9. Relaxation exercises

Four-point relaxation exercise

ad modum reg. physiotherapist Bibbi Westin

  • Sit comfortably on a chair, preferably with a straight back support.
  • Close your eyes.
  • Feel your feet solidly on the floor, placed a comfortable distance apart from each other; your bottom should have good contact with the seat of the chair.
  • Let your shoulders relax and sink.
  • In your jaws, let there be a slight gap between the upper and lower rows of teeth.
  • Take three deep breaths. After this, continue breathing with calm, deep breaths.
  • Let your focus flow between these four points –
    feet, bottom, shoulders, and jaws –
    over and over again for several minutes.
  • Finish by stretching your body several times, and allow yourself to yawn and sigh.

More relaxation and breathing exercises

1. Breathe in and stretch your arms towards the ceiling, and then bend slowly forwards as you breathe out, letting your arms, head and torso hang down towards the floor completely relaxed as though you were “hanging out to dry”. You can also bend your knees slightly so you do not overstretch the backs of your thighs. Hang for a while in this position and simply breathe easily. Then breathe in as you “roll” yourself up with the thoracic spine, neck and head coming up last.

Develop the above exercise: when you are leaning over forwards, lift the right arm out in front of you as though you were greeting someone. Breathe. Is it possible to lift your arm even higher? Breathe. Remain in this position for a moment. The left arm is relaxed and hangs straight down. Then change arms.

2. Stand with your feet approximately 30 cm apart, and imagine that you are about to sit on a chair. Take three deep breaths, slowly bend your back and knees slightly forwards and then “sit down” on the imaginary chair. Stretch the arms forward in order to keep your balance. “Sit” completely relaxed, as though you mean to be in this position for a while. Try to sit a little more deeply. You can release any feeling of exhaustion or tightness – simply leave it behind – each time you breathe out. After a moment, straighten yourself up again and shake away tension in your limbs.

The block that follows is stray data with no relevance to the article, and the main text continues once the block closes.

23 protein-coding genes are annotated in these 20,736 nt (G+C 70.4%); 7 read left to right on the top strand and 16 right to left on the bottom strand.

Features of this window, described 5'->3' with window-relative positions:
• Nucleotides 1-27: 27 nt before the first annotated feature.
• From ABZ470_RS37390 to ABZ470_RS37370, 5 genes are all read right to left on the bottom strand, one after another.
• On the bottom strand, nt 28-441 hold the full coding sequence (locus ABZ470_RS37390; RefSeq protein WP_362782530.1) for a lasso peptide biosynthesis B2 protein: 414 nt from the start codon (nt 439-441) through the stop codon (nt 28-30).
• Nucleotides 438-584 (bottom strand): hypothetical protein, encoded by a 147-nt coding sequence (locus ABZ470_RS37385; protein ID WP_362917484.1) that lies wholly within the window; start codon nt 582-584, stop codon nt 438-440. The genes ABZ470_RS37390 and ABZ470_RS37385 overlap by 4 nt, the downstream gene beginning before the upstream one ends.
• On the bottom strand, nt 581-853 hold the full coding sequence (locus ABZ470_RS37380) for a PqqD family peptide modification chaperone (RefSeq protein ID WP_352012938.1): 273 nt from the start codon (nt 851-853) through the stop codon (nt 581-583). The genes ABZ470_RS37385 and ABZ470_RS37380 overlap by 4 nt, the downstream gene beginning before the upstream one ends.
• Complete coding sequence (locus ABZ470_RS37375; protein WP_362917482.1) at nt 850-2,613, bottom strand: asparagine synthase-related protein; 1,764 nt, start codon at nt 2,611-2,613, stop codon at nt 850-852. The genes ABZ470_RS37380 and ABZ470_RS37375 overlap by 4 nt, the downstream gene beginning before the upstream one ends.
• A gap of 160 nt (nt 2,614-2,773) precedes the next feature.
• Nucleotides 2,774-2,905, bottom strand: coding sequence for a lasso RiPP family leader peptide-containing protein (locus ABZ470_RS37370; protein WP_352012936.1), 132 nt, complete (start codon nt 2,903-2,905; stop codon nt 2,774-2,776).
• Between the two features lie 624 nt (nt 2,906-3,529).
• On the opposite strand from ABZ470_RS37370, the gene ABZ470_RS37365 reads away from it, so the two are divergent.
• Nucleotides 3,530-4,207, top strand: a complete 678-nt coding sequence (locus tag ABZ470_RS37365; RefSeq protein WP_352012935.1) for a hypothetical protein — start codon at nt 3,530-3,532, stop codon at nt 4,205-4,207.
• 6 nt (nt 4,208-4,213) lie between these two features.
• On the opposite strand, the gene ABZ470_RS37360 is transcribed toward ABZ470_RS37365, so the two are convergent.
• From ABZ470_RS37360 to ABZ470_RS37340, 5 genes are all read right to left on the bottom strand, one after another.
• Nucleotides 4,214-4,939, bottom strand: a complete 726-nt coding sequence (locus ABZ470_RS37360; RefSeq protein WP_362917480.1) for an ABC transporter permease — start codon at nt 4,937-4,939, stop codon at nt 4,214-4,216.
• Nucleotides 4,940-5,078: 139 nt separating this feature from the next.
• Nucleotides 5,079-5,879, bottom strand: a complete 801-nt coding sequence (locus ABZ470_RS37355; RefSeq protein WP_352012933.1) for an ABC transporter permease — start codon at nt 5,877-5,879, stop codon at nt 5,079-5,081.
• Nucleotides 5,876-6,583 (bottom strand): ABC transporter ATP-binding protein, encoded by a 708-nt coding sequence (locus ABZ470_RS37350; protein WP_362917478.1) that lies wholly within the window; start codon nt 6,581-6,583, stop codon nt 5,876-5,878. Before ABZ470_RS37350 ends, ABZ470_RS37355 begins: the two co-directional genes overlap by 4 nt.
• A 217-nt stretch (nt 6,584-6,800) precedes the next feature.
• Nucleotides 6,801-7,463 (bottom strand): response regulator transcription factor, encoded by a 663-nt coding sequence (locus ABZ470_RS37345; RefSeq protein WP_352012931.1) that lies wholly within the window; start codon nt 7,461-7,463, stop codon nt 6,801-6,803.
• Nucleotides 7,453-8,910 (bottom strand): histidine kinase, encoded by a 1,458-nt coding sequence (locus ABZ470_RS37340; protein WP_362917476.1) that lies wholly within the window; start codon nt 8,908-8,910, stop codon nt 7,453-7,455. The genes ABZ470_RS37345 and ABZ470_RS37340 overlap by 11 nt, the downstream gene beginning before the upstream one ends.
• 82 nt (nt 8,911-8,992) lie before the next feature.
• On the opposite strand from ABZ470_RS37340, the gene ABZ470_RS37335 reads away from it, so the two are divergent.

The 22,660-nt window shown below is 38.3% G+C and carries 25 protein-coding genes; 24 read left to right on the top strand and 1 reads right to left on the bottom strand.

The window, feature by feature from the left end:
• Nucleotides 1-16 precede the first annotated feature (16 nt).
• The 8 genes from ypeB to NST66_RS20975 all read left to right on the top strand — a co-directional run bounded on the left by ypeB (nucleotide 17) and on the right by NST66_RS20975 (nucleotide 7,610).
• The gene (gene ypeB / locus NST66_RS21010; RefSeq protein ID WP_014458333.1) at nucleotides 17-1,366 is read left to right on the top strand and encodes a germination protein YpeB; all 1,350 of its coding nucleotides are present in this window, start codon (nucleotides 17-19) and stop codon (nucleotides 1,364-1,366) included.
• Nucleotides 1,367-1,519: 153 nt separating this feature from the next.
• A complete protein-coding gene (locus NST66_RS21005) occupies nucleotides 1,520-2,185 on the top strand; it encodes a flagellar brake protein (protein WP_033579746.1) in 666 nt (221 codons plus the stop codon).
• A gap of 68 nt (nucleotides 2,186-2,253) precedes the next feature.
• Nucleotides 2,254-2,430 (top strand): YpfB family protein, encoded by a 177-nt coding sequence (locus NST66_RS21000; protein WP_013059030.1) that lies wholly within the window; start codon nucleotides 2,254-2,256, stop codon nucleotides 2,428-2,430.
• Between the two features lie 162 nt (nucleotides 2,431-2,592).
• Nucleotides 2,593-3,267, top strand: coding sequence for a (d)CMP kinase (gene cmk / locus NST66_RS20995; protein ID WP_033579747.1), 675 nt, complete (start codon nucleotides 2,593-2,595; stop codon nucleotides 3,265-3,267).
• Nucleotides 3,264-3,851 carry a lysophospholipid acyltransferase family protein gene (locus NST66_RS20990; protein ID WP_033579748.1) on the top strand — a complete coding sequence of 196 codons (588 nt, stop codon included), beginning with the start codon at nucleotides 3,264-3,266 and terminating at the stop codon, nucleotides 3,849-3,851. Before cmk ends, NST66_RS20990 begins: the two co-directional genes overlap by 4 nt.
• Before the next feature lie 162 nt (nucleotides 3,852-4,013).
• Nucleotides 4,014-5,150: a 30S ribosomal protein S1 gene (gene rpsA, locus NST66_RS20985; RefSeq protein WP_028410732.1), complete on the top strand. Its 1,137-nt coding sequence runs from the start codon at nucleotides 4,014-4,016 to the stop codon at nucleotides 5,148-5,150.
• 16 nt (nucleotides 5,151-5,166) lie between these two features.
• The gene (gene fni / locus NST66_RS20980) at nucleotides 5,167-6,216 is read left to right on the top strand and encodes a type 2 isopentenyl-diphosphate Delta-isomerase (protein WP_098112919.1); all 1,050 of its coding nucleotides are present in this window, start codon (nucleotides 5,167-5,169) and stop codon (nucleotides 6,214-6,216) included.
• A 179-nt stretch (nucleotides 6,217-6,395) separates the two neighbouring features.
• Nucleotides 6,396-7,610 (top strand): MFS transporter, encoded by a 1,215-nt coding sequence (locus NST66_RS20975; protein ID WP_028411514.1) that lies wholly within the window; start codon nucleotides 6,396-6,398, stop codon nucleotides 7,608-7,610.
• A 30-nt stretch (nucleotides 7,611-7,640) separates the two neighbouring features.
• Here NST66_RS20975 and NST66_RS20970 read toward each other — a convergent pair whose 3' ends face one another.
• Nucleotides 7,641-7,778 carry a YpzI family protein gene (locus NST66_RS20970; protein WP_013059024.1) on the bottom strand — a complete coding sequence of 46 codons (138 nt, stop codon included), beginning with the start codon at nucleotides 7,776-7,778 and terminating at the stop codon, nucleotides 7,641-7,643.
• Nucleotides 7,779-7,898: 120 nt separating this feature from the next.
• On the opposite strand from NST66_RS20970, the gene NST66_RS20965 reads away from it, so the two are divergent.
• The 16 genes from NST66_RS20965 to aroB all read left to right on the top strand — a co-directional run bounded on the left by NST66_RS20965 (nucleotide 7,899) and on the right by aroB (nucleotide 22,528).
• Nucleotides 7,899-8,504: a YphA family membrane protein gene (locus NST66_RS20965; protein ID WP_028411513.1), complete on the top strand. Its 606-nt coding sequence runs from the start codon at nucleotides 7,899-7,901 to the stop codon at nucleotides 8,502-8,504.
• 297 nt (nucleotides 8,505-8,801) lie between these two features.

3. Tense your stomach muscles, breathe out the tension, and pump out the adrenalin by clenching your hands and bending your elbows. After a while it will be easier to take slower, deeper breaths.

4. Breathe out and count to four. Then hold your breath and count to four. Then breathe in and count to four. Then hold your breath and count to four. Repeat the entire process.

5. Relax and focus on your head/neck. Tense one hand strongly until it becomes proportionate to the tension in the head/neck, and maintain this tension until your hand becomes tired. Now imagine that your hand is actually the musculature in your head/neck, and start to relax the hand. Feel how the blood circulates in your hand, and how it becomes warm and relaxed. Continue until the hand is completely relaxed, and notice what happens to the muscles in your head/neck.

6. Yawn often, as this is an effective way for the body to oxygenate itself as well as release tension, especially in the diaphragm and the jaw musculature. You can coax out a yawn by imagining one at the same time as you stretch, and lower the chin or move the jaw slightly from side to side.